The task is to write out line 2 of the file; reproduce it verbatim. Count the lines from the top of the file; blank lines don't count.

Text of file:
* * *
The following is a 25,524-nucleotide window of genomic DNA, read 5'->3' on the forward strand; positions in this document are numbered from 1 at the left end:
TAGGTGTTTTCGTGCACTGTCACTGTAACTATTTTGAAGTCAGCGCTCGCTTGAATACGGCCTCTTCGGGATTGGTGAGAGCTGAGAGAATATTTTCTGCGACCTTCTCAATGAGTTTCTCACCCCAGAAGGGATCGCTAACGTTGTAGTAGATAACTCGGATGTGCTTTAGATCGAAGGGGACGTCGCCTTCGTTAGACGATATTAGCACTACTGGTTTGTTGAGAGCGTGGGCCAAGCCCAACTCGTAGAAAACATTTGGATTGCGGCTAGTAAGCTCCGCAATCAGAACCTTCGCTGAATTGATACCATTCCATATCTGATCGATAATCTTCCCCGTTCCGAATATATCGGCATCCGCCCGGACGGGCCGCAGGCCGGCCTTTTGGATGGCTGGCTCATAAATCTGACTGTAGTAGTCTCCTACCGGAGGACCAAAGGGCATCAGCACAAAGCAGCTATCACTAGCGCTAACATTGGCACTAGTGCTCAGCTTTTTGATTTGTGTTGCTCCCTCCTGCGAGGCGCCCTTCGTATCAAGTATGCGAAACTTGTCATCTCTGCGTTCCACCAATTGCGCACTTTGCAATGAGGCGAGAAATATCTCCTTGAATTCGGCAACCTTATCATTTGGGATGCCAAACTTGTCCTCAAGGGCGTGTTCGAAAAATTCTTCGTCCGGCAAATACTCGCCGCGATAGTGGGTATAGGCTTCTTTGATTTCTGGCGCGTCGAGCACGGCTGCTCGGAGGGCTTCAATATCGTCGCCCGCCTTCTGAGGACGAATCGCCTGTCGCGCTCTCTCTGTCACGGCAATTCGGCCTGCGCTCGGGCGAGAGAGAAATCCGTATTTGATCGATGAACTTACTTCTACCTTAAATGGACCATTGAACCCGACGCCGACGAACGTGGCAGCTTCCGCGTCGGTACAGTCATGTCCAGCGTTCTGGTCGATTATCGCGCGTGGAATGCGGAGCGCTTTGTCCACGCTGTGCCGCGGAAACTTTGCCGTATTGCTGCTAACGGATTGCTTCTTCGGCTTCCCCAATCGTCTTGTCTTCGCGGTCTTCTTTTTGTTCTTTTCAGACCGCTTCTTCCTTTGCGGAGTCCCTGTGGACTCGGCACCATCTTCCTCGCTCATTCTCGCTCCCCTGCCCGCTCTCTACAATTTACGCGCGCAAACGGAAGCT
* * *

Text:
TAGGTGTTTTCGTGCACTGTCACTGTAACTATTTTGAAGTCAGCGCTCGCTTGAATACGGCCTCTTCGGGATTGGTGAGAGCTGAGAGAATATTTTCTGCGACCTTCTCAATGAGTTTCTCACCCCAGAAGGGATCGCTAACGTTGTAGTAGATAACTCGGATGTGCTTTAGATCGAAGGGGACGTCGCCTTCGTTAGACGATATTAGCACTACTGGTTTGTTGAGAGCGTGGGCCAAGCCCAACTCGTAGAAAACATTTGGATTGCGGCTAGTAAGCTCCGCAATCAGAACCTTCGCTGAATTGATACCATTCCATATCTGATCGATAATCTTCCCCGTTCCGAATATATCGGCATCCGCCCGGACGGGCCGCAGGCCGGCCTTTTGGATGGCTGGCTCATAAATCTGACTGTAGTAGTCTCCTACCGGAGGACCAAAGGGCATCAGCACAAAGCAGCTATCACTAGCGCTAACATTGGCACTAGTGCTCAGCTTTTTGATTTGTGTTGCTCCCTCCTGCGAGGCGCCCTTCGTATCAAGTATGCGAAACTTGTCATCTCTGCGTTCCACCAATTGCGCACTTTGCAATGAGGCGAGAAATATCTCCTTGAATTCGGCAACCTTATCATTTGGGATGCCAAACTTGTCCTCAAGGGCGTGTTCGAAAAATTCTTCGTCCGGCAAATACTCGCCGCGATAGTGGGTATAGGCTTCTTTGATTTCTGGCGCGTCGAGCACGGCTGCTCGGAGGGCTTCAATATCGTCGCCCGCCTTCTGAGGACGAATCGCCTGTCGCGCTCTCTCTGTCACGGCAATTCGGCCTGCGCTCGGGCGAGAGAGAAATCCGTATTTGATCGATGAACTTACTTCTACCTTAAATGGACCATTGAACCCGACGCCGACGAACGTGGCAGCTTCCGCGTCGGTACAGTCATGTCCAGCGTTCTGGTCGATTATCGCGCGTGGAATGCGGAGCGCTTTGTCCACGCTGTGCCGCGGAAACTTTGCCGTATTGCTGCTAACGGATTGCTTCTTCGGCTTCCCCAATCGTCTTGTCTTCGCGGTCTTCTTTTTGTTCTTTTCAGACCGCTTCTTCCTTTGCGGAGTCCCTGTGGACTCGGCACCATCTTCCTCGCTCATTCTCGCTCCCCTGCCCGCTCTCTACAATTTACGCGCGCAAACGGAAGCT